by Alex and Becky Chipkin
This interview was conducted in November 2011 by Alex and Becky Chipkin at the spaces of F_AIR – Florence Artist in Residence, after a visit to an open studio session at Villa Romana, Florence where Nora Schultz was residing.
Alex and Becky Chipkin: Where are you from?
Nora Schultz: I was born in Frankfurt and I have been living in Berlin since 2005.
ABC: Why this specific residency?
NS: I was selected to participate in this fellowship. I was happy to receive this offer after I had applied many times to residencies like this one.
ABC: Why did you choose to do this residency?
NS: I really wanted to spend some time somewhere else. Not worry about finances, and work on my artwork. I didn’t really know about the place [Villa Romana]. The director of the residency changed. This makes a difference.
ABC: What did you hear about it, and what has changed?
NS: There was a director Joachim Burmeister that was there since the 80’s. He was lively, but he was also conservative. He thought the residents shouldn’t be influenced by outside information – like hermits. But it is the total opposite now; the director Angelika Stepken is great. I admire her a lot. She is always trying to open up the residency.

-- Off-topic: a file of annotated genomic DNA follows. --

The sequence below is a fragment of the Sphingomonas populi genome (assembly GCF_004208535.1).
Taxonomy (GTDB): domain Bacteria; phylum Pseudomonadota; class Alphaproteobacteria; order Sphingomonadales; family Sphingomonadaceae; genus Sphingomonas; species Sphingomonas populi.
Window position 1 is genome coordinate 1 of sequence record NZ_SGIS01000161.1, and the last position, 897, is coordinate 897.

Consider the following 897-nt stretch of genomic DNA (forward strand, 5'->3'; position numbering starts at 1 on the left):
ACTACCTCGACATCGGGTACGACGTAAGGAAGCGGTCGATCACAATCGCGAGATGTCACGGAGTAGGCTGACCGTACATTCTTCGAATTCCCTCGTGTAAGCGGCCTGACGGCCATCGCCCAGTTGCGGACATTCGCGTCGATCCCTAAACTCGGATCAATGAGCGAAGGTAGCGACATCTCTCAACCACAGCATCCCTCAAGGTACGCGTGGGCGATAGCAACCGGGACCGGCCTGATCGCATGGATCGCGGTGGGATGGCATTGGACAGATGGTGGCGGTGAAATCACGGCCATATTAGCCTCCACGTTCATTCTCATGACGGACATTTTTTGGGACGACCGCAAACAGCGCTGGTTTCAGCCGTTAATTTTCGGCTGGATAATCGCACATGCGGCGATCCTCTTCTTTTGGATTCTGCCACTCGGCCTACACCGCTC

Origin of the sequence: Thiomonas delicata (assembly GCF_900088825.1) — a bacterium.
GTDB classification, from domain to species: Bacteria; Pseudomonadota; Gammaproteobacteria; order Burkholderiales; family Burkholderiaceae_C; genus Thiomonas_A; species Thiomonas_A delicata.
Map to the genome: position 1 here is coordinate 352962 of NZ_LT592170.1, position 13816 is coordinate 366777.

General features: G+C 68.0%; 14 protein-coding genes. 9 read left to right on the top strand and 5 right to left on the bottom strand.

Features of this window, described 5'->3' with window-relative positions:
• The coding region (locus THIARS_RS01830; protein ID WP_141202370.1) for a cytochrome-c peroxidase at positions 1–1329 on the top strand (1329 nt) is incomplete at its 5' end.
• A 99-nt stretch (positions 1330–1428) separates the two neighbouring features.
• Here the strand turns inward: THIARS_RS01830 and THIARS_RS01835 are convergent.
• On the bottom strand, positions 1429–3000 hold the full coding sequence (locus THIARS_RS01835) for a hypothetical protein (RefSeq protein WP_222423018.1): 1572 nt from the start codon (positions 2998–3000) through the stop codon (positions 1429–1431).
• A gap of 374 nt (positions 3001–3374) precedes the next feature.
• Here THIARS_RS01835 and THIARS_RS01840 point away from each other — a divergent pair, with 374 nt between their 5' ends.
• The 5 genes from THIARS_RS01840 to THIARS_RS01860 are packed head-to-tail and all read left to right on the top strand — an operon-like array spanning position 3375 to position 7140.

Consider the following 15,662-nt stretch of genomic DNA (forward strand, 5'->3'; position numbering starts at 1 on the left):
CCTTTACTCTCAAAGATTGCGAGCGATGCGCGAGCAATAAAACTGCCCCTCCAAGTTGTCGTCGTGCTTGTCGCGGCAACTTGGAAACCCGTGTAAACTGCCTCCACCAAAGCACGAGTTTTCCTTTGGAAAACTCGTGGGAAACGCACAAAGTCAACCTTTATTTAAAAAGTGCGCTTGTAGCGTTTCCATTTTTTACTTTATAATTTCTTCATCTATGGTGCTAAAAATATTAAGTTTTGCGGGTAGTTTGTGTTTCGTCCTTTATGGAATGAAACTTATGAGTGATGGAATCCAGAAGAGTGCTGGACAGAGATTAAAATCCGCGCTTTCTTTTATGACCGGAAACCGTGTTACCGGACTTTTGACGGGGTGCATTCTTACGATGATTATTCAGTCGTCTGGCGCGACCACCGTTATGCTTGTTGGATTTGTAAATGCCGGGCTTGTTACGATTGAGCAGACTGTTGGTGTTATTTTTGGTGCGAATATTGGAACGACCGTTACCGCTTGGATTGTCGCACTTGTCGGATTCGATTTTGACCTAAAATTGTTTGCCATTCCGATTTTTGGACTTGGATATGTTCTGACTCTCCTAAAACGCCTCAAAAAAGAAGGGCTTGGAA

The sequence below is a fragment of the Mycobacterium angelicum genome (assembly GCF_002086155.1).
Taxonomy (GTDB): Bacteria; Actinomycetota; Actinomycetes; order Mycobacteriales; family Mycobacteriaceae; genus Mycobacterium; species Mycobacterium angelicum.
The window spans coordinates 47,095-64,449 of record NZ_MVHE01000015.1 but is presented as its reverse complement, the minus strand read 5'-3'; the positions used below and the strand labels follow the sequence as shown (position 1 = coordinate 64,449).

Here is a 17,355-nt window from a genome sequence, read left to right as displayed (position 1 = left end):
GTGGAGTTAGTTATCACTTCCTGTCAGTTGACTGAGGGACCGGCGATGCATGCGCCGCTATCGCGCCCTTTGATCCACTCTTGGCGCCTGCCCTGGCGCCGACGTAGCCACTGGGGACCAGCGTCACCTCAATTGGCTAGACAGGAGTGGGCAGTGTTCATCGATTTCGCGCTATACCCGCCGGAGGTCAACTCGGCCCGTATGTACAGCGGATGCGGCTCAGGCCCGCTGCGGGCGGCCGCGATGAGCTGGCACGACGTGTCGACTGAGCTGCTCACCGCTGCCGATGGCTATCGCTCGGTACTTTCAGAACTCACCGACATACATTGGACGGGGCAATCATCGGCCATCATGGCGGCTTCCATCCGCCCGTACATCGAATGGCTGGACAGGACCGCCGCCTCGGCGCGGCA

ABC: Do you feel integrated in Florence?
NS: I am integrated well with the Villa, but not with the city. There is a gap between the Villa and the city of Florence – this is good for me.
ABC: Does your artwork have to do a lot with your location?
NS: Always – my work is influenced by my location.
ABC: We visited the Villa during the Open Studios on the 10th of September and saw your works in progress. Has your work gone in a new direction since then?